The indictment last week of suspected drug ring members who allegedly sold anabolic steroids to students at New Milford, Danbury and other area high schools brings the debate over student drug testing into the spotlight.

However, it doesn't answer the big question: Is testing students for drug use the right thing to do?

The answer is clouded by cost concerns, uncertainty over effectiveness and privacy issues.

Proponents say testing's value is in deterring drug use, and that in spite of the few positive test results so far, there's no way to measure the number of students who avoid drugs because of testing.

Others dismiss the value of testing for various reasons, from ineffectiveness as a deterrent, to concern for student privacy. And then, there's the expense -- times are tough and testing is not cheap.

In 2005, New Jersey acting Gov. Richard J. Codey ordered the testing of high school students for steroid use, reportedly the first statewide mandate in the country. Texas, Illinois and Florida then followed, though Florida dropped its program after one year.

"Kids want to be quicker, bigger and stronger," said Steven Timco, executive director of the New Jersey State Interscholastic Athletic Association, which oversees his state's testing program. "They want to get an advantage."

New Jersey tests 500 student athletes each year from among those who have qualified, as individuals or as members of a team, for state championship competition.

The National Center for Drug Free Sports conducts the steroid testing program, which costs about $100,000 per year. Its tests cover four banned-drug classes and 87 examples of banned substances.

"Once we do a seeding for the championships, we send the list of teams to the company and they test students at random," Mr. Timco said.

"I'm very proud and very supportive of the program, and that we are looking out for the health of our student athletes," he added.

He would not confirm how many students have tested positive, but one report said it was only one out of 2,000 in four years.

"What we are not able to determine is who stays away from drugs because they're afraid of being tested," Mr. Timco said. "We have the premier program out there. We are testing for everything."

Concerns in Connecticut

According to a 2009 survey of Connecticut students, 2.7 percent identified as having used steroids, while the National Institute on Drug Abuse reports in its 2010 Monitoring the Future Study that 1 percent of 10th-graders, and 1.5 percent of 12th-graders had abused anabolic steroids at least once in the year prior to survey.

While all grades showed significant reduction since 2001, the results of past-month use among 12th-graders remained stable.

Males have consistently reported higher rates than do females.

When Ridgefield resident Chip Salvestrini learned about the alleged steroid ring targeting area high school students, he was stunned.

He served as the athletic director for Danbury and Ridgefield schools for eight years each, and has been in that current post in White Plains, N.Y., for two years.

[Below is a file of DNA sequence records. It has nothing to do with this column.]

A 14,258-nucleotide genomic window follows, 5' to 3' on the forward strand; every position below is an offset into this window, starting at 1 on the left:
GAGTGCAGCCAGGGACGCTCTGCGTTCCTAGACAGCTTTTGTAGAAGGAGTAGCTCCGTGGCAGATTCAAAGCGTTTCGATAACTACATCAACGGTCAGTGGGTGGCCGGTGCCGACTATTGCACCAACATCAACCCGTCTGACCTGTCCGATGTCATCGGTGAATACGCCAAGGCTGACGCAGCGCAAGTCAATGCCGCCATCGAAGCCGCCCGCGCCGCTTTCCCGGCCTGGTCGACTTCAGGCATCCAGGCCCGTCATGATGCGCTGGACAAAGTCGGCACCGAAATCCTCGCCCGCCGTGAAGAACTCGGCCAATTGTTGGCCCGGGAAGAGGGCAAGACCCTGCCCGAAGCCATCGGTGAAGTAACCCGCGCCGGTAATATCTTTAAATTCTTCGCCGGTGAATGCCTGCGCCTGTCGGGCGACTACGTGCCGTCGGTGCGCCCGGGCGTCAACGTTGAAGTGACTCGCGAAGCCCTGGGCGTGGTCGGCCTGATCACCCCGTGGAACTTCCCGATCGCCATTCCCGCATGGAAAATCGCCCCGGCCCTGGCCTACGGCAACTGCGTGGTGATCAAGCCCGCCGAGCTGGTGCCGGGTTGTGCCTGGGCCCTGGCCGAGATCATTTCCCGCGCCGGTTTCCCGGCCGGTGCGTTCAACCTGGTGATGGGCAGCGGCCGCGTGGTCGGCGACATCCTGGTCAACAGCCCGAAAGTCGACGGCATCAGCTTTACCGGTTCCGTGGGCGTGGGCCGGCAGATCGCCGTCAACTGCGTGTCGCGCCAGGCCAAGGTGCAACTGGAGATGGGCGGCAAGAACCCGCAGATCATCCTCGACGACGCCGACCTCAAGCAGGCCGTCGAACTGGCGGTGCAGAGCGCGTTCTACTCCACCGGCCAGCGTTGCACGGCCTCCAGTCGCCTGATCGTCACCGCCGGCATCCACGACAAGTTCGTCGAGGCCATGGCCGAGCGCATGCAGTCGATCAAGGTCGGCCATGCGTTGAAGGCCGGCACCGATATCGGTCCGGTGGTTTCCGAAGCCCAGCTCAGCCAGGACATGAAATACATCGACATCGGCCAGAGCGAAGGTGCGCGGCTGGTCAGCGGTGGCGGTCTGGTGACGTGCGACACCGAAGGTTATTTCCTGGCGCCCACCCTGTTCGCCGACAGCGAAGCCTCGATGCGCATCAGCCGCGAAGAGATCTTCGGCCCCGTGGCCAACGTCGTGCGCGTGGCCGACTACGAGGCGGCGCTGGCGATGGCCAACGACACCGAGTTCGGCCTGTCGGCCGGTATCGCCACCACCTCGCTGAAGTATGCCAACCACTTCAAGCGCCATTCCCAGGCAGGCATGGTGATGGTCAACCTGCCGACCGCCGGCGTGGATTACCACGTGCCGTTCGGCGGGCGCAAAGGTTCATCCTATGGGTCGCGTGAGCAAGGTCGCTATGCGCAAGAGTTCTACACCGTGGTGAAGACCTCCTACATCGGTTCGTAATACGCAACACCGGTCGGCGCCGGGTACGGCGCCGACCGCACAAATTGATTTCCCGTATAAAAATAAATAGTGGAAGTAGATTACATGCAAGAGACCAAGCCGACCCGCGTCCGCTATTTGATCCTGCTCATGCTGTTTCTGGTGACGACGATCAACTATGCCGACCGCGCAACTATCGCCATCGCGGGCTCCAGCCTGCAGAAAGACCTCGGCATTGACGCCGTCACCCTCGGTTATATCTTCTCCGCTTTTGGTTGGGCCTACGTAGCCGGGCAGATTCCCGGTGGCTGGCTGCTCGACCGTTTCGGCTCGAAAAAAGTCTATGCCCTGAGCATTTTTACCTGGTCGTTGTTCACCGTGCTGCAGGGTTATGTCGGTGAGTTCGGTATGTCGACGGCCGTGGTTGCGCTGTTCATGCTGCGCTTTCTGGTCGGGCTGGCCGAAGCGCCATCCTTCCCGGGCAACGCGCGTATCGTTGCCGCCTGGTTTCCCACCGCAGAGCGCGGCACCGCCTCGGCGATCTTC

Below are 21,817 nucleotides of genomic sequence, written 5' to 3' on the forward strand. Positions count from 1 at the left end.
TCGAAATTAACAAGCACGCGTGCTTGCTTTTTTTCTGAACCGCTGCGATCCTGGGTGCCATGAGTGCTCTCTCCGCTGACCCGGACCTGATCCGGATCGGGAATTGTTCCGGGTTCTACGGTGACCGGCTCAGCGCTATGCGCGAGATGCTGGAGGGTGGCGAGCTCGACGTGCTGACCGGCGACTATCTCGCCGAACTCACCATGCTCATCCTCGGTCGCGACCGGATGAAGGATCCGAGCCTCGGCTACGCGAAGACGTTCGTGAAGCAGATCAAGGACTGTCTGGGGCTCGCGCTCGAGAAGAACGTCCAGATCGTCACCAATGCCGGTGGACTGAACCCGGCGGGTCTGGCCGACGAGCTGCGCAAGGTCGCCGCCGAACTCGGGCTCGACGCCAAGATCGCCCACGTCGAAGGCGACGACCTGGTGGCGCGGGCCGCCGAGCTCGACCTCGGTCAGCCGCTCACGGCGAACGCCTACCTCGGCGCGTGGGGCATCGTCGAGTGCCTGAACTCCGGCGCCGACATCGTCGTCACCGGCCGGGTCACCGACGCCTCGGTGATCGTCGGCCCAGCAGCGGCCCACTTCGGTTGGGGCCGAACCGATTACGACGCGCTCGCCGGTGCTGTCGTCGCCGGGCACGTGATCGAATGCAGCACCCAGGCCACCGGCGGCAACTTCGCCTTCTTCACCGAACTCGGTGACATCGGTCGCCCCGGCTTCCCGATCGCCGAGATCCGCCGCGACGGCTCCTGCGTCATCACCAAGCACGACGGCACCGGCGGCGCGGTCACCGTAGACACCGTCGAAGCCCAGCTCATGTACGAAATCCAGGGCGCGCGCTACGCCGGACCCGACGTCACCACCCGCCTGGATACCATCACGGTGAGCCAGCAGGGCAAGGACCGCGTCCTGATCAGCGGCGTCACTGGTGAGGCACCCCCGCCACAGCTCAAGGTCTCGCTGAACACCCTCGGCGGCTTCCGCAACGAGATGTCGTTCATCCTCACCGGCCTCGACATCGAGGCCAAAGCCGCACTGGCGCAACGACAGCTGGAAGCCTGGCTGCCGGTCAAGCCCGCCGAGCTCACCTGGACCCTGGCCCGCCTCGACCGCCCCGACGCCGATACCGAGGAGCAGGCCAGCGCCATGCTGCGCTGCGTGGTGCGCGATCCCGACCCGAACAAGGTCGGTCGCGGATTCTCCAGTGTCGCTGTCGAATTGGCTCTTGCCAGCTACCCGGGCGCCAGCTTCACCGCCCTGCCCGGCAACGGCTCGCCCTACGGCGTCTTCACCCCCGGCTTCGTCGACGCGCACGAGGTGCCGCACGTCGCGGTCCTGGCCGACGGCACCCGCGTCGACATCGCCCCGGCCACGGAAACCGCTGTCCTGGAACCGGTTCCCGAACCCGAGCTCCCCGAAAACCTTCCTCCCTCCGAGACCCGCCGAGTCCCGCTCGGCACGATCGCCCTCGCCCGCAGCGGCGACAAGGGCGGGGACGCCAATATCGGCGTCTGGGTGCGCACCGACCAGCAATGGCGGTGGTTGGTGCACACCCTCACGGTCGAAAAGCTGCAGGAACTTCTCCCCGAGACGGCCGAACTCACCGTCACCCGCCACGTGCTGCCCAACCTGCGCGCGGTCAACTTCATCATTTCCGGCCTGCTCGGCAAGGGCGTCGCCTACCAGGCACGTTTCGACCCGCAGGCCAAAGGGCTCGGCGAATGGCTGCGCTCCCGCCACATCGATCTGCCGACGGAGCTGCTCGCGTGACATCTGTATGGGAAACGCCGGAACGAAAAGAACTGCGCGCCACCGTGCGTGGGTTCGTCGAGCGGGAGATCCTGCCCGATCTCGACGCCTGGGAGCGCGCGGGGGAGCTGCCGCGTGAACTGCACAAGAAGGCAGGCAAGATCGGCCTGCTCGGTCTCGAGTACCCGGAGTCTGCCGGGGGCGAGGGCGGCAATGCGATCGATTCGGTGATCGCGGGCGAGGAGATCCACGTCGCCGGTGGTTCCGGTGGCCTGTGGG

"Oh boy. Oh boy," he said over and over. "I can't imagine one coach in an area school who is not worrying about this. It is out there. There's no question. Every 15-year-old has access."

He said he saw his role as educating coaches about what they'd notice about a kid's body changing and trying to talk to them, but said coaches and administrators have been unwilling to accuse a student of being on steroids.

"I know it's going on, but I can't stop it. All I can hope is to find these kids and try to get them away from it," Mr. Salvestrini said.

Mr. Salvestrini went to college with the late NFL All-Star Lyle Alzado, whose death from cancer in 1992 was blamed on steroid use.

"When Lyle died, people started talking about the issue,'' he said.

"In coaching staff meetings, we would talk about muscle enhancement and what kids could get for supplements," he said.

"In my last couple of years in Danbury, there was a whisper of steroids."

A QUESTION OF BALANCE

Mr. Salvestrini said he'd support drug testing only if all students in a school are tested, because he thinks otherwise it would unfairly target athletes.

However, there are two landmark cases in which the U.S. Supreme Court held that it's constitutional to perform random drug testing on students participating in athletics and competitive extracurricular activities.

The Connecticut Interscholastic Athletic Conference talked about testing a few years ago, but lost ground as schools began to feel their budgets shrinking and the state legislature also made an unsuccessful proposal for testing.

Testing requires balancing the rights of individuals with the effort of schools to keep their students safe, said Scott Newgass, who works for the state Department of Education as a consultant for Safe and Drug-Free Schools.

"In no way would we step away from the hard work needed to keep our students safe, but we have to balance it with the rights they have as they walk in the door of the school," Mr. Newgass said.

While the state would support schools that choose to test, it would not be mandating it," he said, and while random testing is legal, targeted testing of someone suspected of using steroids is not.

Contact Eileen FitzGerald at eileenf@newstimes.com or at 203-731-3333.